Decluttering is something we keep saying we need to do. Even when we do it, we still keep needing to do it. We hunt for better, faster ways to do it – and be done with it at last. Why is it such a big deal? Why do we keep trying to do it? And what is it that we keep trying to do? That’s the topic of today’s episode: How to declutter quickly and simply.
Let’s dig in.
So, what even is decluttering and why is it something that we keep trying to do and keep feeling like we never make any progress doing? Yeah, that’s right—you are not the only one.
How to declutter.
Decluttering is getting rid of clutter. So, before we can know how to declutter, we have to think about what clutter really is. Sometimes we just use it as a generic insult to stuff we don’t necessarily want or want to deal with. But clutter is referring to those things that are not where they belong, or they are some place where they don’t belong. And so, when we’re looking in a closet, in a cupboard, in a drawer, in a whole room, and we say, “It’s cluttered,” what we mean is that it’s full of stuff that does not belong there.
So, the process of decluttering, then, means going through the space and removing what does not belong. Organizing the space then is putting the things away well, strategically, smartly, in the place they do belong. But decluttering comes before organizing. And you really can’t organize a space that has not been decluttered because if the space has stuff that doesn’t belong there, it can’t be organized there. It needs to be removed so that the things that do belong can then be ordered and tidied well; so, decluttering means getting rid of the things that do not belong.
“You can’t organize a space
that has not been decluttered.”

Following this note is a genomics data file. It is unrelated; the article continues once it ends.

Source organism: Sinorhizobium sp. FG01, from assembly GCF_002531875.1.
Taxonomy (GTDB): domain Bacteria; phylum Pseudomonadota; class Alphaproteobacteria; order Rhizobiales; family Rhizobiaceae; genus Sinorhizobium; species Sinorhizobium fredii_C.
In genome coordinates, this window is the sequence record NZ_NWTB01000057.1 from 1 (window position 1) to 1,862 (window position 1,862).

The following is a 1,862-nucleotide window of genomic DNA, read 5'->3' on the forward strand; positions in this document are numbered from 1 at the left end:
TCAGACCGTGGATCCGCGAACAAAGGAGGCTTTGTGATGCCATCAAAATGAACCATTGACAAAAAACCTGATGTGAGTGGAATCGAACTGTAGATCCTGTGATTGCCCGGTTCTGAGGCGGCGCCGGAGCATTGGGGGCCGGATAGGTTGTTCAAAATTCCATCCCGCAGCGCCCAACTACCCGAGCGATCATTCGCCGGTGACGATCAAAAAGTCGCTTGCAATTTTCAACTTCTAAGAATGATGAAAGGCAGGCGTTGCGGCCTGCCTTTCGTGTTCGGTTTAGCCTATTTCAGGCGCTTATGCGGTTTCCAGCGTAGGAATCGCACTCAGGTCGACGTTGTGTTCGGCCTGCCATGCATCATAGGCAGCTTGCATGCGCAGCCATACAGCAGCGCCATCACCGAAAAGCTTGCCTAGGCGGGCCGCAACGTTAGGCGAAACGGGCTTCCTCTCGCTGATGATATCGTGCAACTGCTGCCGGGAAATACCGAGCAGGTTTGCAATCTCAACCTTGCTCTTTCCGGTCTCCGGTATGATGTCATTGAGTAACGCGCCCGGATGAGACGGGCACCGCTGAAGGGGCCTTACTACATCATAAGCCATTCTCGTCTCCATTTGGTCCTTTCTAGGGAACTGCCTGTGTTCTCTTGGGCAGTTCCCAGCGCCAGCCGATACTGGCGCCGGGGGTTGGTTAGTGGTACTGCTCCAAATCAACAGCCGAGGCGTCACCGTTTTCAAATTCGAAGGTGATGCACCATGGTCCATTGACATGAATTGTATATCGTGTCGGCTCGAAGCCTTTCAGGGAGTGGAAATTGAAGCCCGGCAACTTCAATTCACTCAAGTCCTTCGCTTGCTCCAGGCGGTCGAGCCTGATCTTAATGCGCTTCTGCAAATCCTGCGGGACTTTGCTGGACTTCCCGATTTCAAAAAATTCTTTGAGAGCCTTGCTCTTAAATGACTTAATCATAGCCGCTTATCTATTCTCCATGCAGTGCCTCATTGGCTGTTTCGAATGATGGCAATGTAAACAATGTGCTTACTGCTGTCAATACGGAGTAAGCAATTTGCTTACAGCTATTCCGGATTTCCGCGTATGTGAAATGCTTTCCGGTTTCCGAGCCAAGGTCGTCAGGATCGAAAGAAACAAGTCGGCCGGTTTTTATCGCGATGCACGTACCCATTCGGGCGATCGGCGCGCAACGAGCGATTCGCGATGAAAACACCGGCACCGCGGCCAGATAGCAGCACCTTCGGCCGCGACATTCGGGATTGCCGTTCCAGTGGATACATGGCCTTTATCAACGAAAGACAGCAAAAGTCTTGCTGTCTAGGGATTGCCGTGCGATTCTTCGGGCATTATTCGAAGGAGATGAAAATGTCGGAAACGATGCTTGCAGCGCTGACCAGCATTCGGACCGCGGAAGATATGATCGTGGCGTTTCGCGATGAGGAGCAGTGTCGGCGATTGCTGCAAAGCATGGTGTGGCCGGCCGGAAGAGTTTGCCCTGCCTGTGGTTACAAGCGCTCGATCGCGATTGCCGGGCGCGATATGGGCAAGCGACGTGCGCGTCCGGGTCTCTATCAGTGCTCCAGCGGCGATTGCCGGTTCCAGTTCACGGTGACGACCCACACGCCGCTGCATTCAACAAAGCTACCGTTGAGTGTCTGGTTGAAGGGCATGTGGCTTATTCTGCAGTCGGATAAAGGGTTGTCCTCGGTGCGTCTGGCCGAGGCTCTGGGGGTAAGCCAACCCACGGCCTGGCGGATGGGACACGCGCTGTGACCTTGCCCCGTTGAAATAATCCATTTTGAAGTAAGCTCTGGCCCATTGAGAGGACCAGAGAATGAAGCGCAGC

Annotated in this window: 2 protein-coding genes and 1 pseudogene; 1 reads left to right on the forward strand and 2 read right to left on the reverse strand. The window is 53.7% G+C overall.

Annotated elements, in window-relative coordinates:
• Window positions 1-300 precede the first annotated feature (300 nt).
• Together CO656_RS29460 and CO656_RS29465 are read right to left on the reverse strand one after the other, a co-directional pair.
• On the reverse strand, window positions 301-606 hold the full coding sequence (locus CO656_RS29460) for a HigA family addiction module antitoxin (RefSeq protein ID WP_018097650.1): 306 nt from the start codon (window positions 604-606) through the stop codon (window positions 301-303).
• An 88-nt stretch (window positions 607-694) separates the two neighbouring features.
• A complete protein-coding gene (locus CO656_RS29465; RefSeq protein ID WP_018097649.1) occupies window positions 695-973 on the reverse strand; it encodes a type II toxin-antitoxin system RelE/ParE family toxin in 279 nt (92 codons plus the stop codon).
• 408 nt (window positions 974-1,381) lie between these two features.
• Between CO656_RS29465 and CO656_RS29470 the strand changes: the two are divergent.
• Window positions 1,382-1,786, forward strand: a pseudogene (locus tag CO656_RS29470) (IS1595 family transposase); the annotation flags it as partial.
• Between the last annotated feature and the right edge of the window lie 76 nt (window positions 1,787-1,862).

We keep coming back to this project of decluttering because it’s a part of the process of actually stewarding or managing our resources well. Things tend toward disorder, things fall apart, new things come in, and the way that we use a space or the way that we need to use a space changes. So, the fact that you need to declutter doesn’t even mean necessarily that something is wrong, or you’ve failed in some way, it just means that the task before you is clear—declutter the space.
Of course, when we look around our home there are so many spaces that need to be decluttered (I mean, we are not even going to talk about kid bedrooms)! But we just need to be satisfied taking small steps forward, making a little bit of progress in a small amount of space; steadily, strategically, and consistently. And that’s what we’re going to do in this series where we are focusing on decluttering. We aren’t just going to talk about decluttering and we aren’t only going to pep talk decluttering (although we are going to do that as well), we are going to find ways to build decluttering as a habit in our life because our spaces are always going to need decluttering.
Explaining how to declutter your junk:
Learn how to declutter with this fun, free challenge!
So, what we’re going to do in our next session is talk about the actual process of decluttering, but while we are talking about this, I also want us to be doing this. So, I have a downloadable, printable Decluttering Challenge Sheet that I would love to have you download and participate with us in. You can download it and you can share your progress on the video YouTube comments, on the blog posts comments, on Instagram with the hashtag #simplyconvivial.
The point is to spend 24 ten-minute sessions in a month of decluttering, just ten minutes at a time. So, we are breaking down the big overwhelming project of ‘declutter the whole house’ and we are intentionally and systematically breaking it up into small, bite-size bits, and seeing real progress in those baby steps. So, if you spend 24 ten-minute sessions in a single month of decluttering you will have decluttered for four hours in the month, which if you’re decluttering in a smart, streamlined way (which we’re going to talk about next time) you can get a lot done and you can see a lot of progress in that time.
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